Nothing to Fear but Fear Itself: Nevermind
I should preface my opinions of Nevermind, the debut game from Flying Mollusk Studio, with a disclaimer that I have huge respect for passion and innovation. I will always reward trying something new, putting in visible effort, and - perhaps most importantly - not pandering to your audience. So with that in mind, let me start off by saying that designer and team lead Erin Reynold's MFA thesis-turned indie game is definitely a project with a lot of love and effort put into it. It is also, unfortunately, quite flawed. Part of that is due in no small part to what we typically expect from a "horror game," because although it definitely plays into a number of tropes, Nevermind is not a typical horror game.
The basic idea behind Nevermind is that you are a therapist at an advanced psychological clinic, the Neurostalgia (yes, really) institute. Through advanced mind-mapping technology, you treat your patients by transplanting your consciousness into their dreams to help them find the root cause of their trauma. It's a lot like The Cell, really, right down to the trippy imagery and spontaneous moments of intense violence. But the innovative idea behind Nevermind comes in two layers. Firstly, the game is billed as one of the very first "biofeedback games." Employing your device's camera, an optional heartrate sensor, and future Oculus Rift support, Nevermind tracks your reactions to the dreamscapes you confront, and, the worse you allow your fear to overcome you, the crazier things get and the harder the game becomes.
It's a terrific, original idea, and the really interesting aspect to it is that the creators have talked, on their site, about how Nevermind could actually be a therapy tool to allow people to conquer their fears. A lot of the game's bonus content echoes this sentiment. There are a handful of "free play" areas that you can access as you complete each patient's level, with soothing music, quiet environments, and little speech bubbles that pop up encouraging you to take slow breaths, calm down, etc. There's also a neat "team memorial" area, common to these types of indie games, but with a cool twist: each person who worked on the game is presented as a statue with their worst fear (spiders, clowns, crowds, etc.).
But here is where Nevermind runs into trouble. I should be clear straight from the get-go that I didn't have a heart-rate sensor, and was playing only with my computer's built-in camera as a metric for checking in on my mental well-being. This might have worked fine if I wasn't a bitter, jaded little man who plays horror games on a regular basis, but as it was, I never once saw the effects of "high stress" that were touted in the game's trailer. There was never a moment, not once, where I felt even mildly threatened, let alone outright scared, and for a game that primarily sells itself on the notion that you have to actively calm down to succeed, that's a problem.
As it is, without this aspect, the gameplay is pretty lacking. You are occasionally presented with a very obtuse puzzle, and, as puzzles go, these are shoehorned in quite awkwardly. In the tutorial stage, the game straight up tells you "sometimes, you're going to run into puzzles." The explanation that this is somehow related to the subject's subconsciousness fighting back is pretty thin, and you can just feel the hand of a designer reaching in to say "We should probably have gameplay in our game." The one consistent thread that is fairly interesting, but still quite confusing, is the idea that you have to map out a patient's subconscious by picking up and re-arranging memories in the form of little postcards you find on the ground. It's interesting because it speaks well to the experience of the character you're trying to help, but it's obnoxious because re-ordering these cards is often a process that makes little to no sense given what you've learned.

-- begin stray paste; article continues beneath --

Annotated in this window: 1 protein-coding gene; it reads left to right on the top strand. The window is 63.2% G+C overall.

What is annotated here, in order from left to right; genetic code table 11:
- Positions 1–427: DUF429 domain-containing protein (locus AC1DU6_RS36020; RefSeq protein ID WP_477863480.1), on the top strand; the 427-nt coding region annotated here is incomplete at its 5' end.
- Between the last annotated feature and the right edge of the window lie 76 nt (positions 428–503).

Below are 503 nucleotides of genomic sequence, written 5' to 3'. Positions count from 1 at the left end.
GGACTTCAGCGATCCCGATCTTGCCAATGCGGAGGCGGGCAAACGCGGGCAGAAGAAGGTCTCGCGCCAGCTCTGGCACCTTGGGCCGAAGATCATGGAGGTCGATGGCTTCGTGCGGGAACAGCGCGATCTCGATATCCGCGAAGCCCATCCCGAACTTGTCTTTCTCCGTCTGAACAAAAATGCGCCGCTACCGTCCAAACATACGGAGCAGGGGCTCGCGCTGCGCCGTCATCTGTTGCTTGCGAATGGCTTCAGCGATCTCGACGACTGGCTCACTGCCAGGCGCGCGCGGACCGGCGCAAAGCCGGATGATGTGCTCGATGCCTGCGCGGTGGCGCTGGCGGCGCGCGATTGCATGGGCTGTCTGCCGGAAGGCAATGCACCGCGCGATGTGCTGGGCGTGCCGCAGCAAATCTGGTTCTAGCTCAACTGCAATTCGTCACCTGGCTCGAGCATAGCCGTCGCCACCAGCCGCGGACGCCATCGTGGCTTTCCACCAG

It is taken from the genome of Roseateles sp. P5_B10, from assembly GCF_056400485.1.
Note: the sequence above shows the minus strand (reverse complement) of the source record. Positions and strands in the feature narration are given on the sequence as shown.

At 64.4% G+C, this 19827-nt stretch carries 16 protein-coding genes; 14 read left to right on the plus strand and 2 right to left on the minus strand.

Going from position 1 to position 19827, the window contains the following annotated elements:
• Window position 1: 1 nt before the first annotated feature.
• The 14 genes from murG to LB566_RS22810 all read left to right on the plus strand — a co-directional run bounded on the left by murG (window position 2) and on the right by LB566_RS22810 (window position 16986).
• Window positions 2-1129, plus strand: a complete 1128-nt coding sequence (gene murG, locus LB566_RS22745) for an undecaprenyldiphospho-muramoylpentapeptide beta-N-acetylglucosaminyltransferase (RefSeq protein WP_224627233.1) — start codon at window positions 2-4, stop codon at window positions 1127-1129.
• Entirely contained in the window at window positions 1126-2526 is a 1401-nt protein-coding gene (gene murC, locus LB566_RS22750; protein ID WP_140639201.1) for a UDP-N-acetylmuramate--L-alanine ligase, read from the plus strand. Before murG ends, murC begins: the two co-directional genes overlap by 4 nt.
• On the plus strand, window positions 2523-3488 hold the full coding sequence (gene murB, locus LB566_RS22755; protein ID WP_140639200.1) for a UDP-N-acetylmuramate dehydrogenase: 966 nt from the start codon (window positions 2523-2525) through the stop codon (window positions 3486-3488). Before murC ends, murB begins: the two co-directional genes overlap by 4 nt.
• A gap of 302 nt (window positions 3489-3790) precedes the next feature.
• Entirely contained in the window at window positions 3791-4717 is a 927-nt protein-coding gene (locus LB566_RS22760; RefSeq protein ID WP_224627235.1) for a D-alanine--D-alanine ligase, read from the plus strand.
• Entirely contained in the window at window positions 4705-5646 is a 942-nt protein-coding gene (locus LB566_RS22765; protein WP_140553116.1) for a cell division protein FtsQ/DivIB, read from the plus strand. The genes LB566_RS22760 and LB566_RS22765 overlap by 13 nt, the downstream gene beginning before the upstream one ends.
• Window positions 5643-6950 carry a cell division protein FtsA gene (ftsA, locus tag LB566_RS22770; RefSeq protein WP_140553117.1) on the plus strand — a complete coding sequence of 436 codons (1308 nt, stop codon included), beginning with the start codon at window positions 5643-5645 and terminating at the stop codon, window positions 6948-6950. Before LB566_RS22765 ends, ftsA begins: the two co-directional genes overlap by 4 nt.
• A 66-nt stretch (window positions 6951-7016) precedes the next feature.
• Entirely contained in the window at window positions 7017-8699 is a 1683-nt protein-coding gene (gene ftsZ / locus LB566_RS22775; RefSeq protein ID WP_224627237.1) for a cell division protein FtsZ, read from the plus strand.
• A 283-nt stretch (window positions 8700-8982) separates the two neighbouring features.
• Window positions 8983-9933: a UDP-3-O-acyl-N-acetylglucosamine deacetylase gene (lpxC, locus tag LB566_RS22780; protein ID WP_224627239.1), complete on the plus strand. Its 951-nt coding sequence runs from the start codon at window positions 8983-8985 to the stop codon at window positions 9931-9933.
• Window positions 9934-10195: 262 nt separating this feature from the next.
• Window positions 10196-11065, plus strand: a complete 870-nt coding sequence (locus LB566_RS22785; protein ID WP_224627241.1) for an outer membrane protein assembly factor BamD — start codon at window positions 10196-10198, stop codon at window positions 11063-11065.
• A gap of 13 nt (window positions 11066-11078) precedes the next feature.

Now, I can get that a video game, in some respects, must have some kind of "gameplay," or, well, you'd basically be watching The Cell, like I alluded to before. At the same time, I can't help feeling like Nevermind could have done better to stick to its core mechanic of "fear sensing" and billed itself less as a horror experience. Because as it is, there's some really interesting imagery, some decent voice acting, and definitely a great concept. It's just overshadowed by some really ineffectual attempts at scares and some highly contrived puzzles. For three scenarios that, collectively, work out to about 6-8 hours, the $22 Canadian I paid for Nevermind didn't feel all that well spent, especially with these flaws. And yet...
...I'm just so happy to have played something DIFFERENT. Nevermind is so clearly a game made with an eye to the future, and for a team so fresh out of school, it's a great step. Yes, some of the visuals are a bit hamfisted, and sometimes the writing doesn't always jive (the tutorial level's adaptation of Hansel and Gretel was pretty oddball), but when it does, it sings. They're also committed to putting out more scenarios/patients for the game. If and when they do, I hope they focus on their strengths: inventive, dazzling imagery, strong writing, and an experience aimed less at shocking and startling and more on what it purports to be: therapy. Because that's a really interesting, really worthy idea, and it shouldn't even waste time trying to fit into the normal boundaries of the genre. It's much more exciting to me to see something aimed at redefining what games can do and be for people. So, never mind about what all the other kids are doing, ok? Be your own thing, Nevermind.